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Poetic networking on pen drive for the blind

Orkut is in the news again,this time for the right reasons. Kaviteche Gaon (a village of verses),a community of amateur Marathi poets on Orkut...

Written by SiddharthKelkar | Pune |
April 30, 2009 1:36:31 am

Orkut is in the news again,this time for the right reasons. Kaviteche Gaon (a village of verses),a community of amateur Marathi poets on Orkut,has converted social networking into creative networking by coming up with a book of verses exclusively for the blind. Not one the 81 poems,written by 44 members of the community and to be published in Braille,contains any visual expression.

Kaviteche Gaon has been at work for one-and-a-half years and has 186 members,all interested in Marathi poetry,from across the globe. Even the medium of interaction among community members is poetry,though they are not professional artistes. Dr Rahul Deshpande,who initiated the community,said,“We had come up with a book six months ago. We compiled the poetic interaction of our members over a subject related to Mahabharata and converted the book into Braille as a tribute to Nivant Andhamukta Vikasalaya,an NGO working for blind children. But when we performed a live poetry session for these children,we realised that they couldn’t comprehend a beautiful sunset or sparkling blue water. I appealed the members to come up with poems that don’t have any visual expression. To my surprise 222 poems came; these were short-listed to 81.”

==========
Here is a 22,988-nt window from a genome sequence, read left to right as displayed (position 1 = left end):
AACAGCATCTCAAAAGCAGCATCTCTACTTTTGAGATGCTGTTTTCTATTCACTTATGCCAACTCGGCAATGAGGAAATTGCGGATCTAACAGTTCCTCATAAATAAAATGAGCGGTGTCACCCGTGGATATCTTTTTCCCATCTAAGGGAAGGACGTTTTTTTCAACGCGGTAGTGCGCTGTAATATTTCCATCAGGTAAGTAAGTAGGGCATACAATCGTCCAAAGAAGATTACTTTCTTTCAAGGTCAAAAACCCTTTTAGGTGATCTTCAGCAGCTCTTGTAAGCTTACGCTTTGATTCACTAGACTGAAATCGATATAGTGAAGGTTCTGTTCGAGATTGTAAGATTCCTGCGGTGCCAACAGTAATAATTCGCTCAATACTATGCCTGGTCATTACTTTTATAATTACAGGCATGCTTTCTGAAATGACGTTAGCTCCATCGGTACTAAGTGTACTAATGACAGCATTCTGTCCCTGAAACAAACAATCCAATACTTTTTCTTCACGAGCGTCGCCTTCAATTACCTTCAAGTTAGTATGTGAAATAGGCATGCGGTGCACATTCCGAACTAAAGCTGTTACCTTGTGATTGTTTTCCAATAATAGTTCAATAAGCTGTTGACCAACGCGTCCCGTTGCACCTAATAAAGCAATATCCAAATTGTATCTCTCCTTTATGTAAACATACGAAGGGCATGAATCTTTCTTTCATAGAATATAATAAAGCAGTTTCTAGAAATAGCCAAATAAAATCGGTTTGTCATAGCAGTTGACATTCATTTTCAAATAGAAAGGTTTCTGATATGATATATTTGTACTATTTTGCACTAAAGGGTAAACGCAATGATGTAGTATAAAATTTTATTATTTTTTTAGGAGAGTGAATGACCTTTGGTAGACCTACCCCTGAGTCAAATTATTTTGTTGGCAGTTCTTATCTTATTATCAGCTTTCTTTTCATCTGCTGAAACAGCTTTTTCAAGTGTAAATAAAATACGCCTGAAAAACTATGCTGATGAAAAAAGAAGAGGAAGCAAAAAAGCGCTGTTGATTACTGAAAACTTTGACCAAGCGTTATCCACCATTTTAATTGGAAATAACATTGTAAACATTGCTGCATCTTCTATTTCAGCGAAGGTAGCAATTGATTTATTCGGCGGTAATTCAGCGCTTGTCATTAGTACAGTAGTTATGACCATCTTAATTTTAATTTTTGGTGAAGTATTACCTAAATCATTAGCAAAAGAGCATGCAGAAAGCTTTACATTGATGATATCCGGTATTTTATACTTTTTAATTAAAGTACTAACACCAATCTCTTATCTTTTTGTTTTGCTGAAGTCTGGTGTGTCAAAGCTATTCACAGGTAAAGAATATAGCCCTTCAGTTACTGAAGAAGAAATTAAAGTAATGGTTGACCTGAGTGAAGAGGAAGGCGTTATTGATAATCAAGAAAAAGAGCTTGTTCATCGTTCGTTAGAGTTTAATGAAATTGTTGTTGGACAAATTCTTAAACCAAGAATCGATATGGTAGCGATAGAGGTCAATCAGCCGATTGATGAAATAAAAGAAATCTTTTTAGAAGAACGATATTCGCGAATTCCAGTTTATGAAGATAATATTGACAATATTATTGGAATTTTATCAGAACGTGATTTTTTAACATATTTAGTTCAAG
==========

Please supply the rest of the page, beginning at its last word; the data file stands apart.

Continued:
The poets recounted interesting experiences. “Some of us went to Nivant Andhamukta Vikasalaya and talked to blind children. We shared a lot of things with them,saw some paintings drawn by them. That helped us understand their world,” said member Santosh Badgujar,an electronics engineer by profession. Some of the poems have been converted into songs as some students said they would rather listen than read. Satyajeet Kelkar and Prashant Kulkarni composed 10 numbers for the album.

“We have composed the songs using atmospheric sounds as blind people can easily relate with them,” said Kelkar. “We have used various forms ranging from jazz to Indian classical music.” Kulkarni said,“We used these different forms of music and maintained the flow.”

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“Already 400 CDs have been sold before the official launch. An industrialist bought some CDs; Rotary Club too helped us,” said Deshpande.

Other members who have contributed through poems and otherwise include ad professional Prajakta Khadilkar,industrialists Avinash and Mahendra Kulkarni,teacher Chaitali Aher,chartered accountant Yogesh Joshi,and Himachal Pradesh-based sanyasi Swami Nischalanand.

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